EU mulls post-2020 offset ban to meet long-term emissions targets
The EU may ban international offsets credits from the emissions trading system (ETS) after 2020, it emerged on Wednesday, as the European Commission launched its consultation on 2030 carbon emission reduction targets, a so-called Green Paper, which it could set by 2015.
The EU ETS is the largest existing market for these types of credits. Stakeholders have until 2 July to reply to questions such as how to ensure different targets' suitability, harmonise policy and account for varying member state capacity.
The paper states that replacing project-based offsets with other market mechanisms may better harness countries' ability to act on climate change and help develop a globalised carbon market. Offsets have cut compliance costs within the EU ETS, but created uncertainty and some of the surplus that has pushed carbon prices to record lows in this market, the paper highlights.
Offset credits account for 75% of the 2bn credits surplus, according to the non-governmental organisation Carbon Market Watch. It has criticised the EU's suggestion to restrict them only after 2020 while evidence suggests their oversupply will lead "to a net increase of 1.6bn tonnes CO2 by 2020" (see EDCM 22 March 2013).
In addition, the paper warns that projects under the clean development mechanism, which generates offsets such as emission reduction units (ERUs), have led EU industry and states to invest inefficiently in large emerging economies.
The Commission may also review post-2020 measures to limit a carbon price impact on energy intensive sectors; and state aid rules that allow member states to partly compensate indirect EU ETS costs.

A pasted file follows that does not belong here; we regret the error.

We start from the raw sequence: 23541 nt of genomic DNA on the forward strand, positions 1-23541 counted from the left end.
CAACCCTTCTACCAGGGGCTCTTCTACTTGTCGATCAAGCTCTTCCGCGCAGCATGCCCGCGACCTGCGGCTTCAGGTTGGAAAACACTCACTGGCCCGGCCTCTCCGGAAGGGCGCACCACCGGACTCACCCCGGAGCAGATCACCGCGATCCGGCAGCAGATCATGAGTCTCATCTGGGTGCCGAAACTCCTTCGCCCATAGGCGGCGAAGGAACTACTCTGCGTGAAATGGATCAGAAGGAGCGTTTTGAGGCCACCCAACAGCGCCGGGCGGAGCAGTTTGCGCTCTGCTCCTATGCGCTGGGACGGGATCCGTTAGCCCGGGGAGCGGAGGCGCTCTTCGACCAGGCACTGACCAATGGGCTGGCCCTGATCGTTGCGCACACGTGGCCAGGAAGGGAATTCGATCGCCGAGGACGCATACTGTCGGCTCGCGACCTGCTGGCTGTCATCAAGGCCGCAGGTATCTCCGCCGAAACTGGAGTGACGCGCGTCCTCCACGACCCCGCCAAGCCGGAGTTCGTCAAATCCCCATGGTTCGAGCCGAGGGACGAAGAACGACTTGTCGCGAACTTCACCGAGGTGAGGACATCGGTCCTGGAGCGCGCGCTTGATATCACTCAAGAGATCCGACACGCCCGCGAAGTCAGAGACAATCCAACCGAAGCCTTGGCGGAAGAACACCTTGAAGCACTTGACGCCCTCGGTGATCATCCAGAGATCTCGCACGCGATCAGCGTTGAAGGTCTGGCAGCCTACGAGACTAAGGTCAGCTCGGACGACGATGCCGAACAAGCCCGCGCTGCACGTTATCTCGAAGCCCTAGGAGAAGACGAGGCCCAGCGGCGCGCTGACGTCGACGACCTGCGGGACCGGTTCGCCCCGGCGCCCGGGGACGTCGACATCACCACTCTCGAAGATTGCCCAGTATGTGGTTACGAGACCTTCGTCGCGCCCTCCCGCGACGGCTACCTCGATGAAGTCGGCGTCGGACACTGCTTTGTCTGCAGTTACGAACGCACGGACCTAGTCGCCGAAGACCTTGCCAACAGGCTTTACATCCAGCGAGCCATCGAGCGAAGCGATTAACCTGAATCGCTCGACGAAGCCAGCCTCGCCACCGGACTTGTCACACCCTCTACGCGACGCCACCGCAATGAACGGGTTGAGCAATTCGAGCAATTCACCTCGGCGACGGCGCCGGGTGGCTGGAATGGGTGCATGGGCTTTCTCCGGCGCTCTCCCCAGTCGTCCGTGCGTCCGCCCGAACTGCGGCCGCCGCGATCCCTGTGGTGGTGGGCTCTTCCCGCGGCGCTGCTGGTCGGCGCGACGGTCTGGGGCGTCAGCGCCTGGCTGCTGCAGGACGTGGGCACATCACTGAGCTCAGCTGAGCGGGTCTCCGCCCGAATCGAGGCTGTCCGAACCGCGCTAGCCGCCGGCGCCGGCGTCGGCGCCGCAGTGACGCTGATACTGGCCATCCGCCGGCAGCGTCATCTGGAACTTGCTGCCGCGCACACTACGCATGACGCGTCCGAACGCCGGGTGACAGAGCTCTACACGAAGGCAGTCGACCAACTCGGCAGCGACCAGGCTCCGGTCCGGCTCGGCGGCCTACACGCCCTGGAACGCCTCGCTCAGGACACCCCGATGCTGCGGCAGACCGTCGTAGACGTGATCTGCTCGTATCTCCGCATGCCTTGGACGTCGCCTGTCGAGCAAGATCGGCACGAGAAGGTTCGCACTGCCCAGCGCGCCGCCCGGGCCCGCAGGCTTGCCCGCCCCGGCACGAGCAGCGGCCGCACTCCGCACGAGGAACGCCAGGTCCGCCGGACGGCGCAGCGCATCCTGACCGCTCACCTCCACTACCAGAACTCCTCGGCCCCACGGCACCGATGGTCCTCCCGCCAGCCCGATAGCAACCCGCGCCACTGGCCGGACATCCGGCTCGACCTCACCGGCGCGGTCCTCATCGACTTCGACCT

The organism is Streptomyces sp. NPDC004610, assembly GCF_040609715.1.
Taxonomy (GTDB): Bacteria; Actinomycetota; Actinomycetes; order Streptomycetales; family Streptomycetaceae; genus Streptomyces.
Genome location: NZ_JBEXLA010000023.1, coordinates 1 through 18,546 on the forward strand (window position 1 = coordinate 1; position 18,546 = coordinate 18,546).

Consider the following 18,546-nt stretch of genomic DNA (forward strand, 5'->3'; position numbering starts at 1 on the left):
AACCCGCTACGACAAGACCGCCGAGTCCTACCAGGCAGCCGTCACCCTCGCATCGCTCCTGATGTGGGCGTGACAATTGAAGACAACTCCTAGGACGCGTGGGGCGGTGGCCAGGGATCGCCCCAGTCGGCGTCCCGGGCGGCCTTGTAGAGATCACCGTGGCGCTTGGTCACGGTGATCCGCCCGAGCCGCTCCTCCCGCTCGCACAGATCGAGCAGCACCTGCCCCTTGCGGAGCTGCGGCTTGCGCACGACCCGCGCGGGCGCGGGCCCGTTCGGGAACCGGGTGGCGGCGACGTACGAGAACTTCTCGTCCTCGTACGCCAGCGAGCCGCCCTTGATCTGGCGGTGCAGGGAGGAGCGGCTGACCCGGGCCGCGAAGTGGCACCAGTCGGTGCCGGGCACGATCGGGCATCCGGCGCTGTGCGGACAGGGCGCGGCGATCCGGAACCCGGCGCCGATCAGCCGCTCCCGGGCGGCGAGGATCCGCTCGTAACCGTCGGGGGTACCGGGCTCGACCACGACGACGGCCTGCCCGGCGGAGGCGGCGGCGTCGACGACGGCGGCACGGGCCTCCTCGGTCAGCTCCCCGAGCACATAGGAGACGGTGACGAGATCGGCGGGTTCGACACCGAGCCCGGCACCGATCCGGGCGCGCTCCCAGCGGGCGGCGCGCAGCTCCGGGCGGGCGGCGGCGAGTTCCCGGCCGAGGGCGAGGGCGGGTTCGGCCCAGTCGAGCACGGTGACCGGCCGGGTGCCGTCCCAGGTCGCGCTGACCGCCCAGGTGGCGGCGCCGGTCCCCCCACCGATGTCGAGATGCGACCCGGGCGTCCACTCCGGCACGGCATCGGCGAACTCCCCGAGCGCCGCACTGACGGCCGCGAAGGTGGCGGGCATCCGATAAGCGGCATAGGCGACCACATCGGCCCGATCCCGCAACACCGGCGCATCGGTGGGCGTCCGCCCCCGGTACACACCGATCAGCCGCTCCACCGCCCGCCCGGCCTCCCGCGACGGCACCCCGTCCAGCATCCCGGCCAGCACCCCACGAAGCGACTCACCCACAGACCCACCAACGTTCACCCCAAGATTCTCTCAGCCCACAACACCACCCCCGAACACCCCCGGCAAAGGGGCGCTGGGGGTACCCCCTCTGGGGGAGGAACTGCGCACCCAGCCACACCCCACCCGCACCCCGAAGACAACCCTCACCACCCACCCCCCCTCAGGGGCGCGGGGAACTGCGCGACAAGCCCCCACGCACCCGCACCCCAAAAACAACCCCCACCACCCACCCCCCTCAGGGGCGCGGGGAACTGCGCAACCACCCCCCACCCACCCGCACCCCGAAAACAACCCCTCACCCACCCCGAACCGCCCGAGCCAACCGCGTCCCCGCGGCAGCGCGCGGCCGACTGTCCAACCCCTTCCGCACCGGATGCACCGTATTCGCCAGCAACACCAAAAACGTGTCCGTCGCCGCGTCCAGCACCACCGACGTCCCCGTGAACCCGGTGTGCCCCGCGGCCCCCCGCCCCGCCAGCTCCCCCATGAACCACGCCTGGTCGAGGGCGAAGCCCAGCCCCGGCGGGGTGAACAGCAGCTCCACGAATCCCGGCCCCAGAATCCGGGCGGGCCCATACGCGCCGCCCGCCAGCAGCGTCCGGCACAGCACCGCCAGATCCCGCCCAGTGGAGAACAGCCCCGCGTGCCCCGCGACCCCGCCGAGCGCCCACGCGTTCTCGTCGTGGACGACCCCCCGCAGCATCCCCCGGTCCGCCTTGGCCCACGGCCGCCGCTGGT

2030 targets by 2015?
The Commission omitted proposing a formal 2030 carbon reduction target. Previous road maps state that the EU has to cut greenhouse gas (GHG) emissions by 40% by 2030 to meet a 80-95% reduction target by 2050 and comply with the internationally agreed target of limiting atmospheric warming to below 2°C.
Energy commissioner Gunther Oettinger said the bloc should aim to set legally-binding targets before 2015, given European Parliament elections are scheduled for 2014. He also stressed the long-term outlook needed to meet targets.
"One could say that for energy investments, 2020 was yesterday and 2030 is tomorrow," he said in a press conference.
But the paper questions whether targets should be legally binding or not as well as whether they should be set at EU-, national- or sectoral- level. Another question concerns the number of targets required.
The Commission has set three targets for 2020 when compared to 1990 levels, namely to: cut GHG emissions by 20%; raise the consumptive share of renewable energy to 20%; and save 20% of projected energy consumption.
The paper said that the Commission had designed these existing emission reduction targets to be mutually supportive but added that there were also trade-offs between them. It cited the example of greater-than-expected renewable energy production weakening demand for allowances and lowering the carbon price.
This eroded the ETS' price signal for low-carbon technology and investments, irrespective of whether the overall reduction target was met, the Commission said.
Oettinger said he favoured more targets.
"There are some, also inside the Commission, who say that one goal is sufficient - one CO2 reduction goal for 2030... I agree with them insofar as that [2030 CO2 reduction goal] may be the most important goal, but as the only one it is too little," he said.
He added that in addition to a carbon-reduction target, the EU should set a renewable target, and an energy efficiency one at a later date. Silvia Molteni
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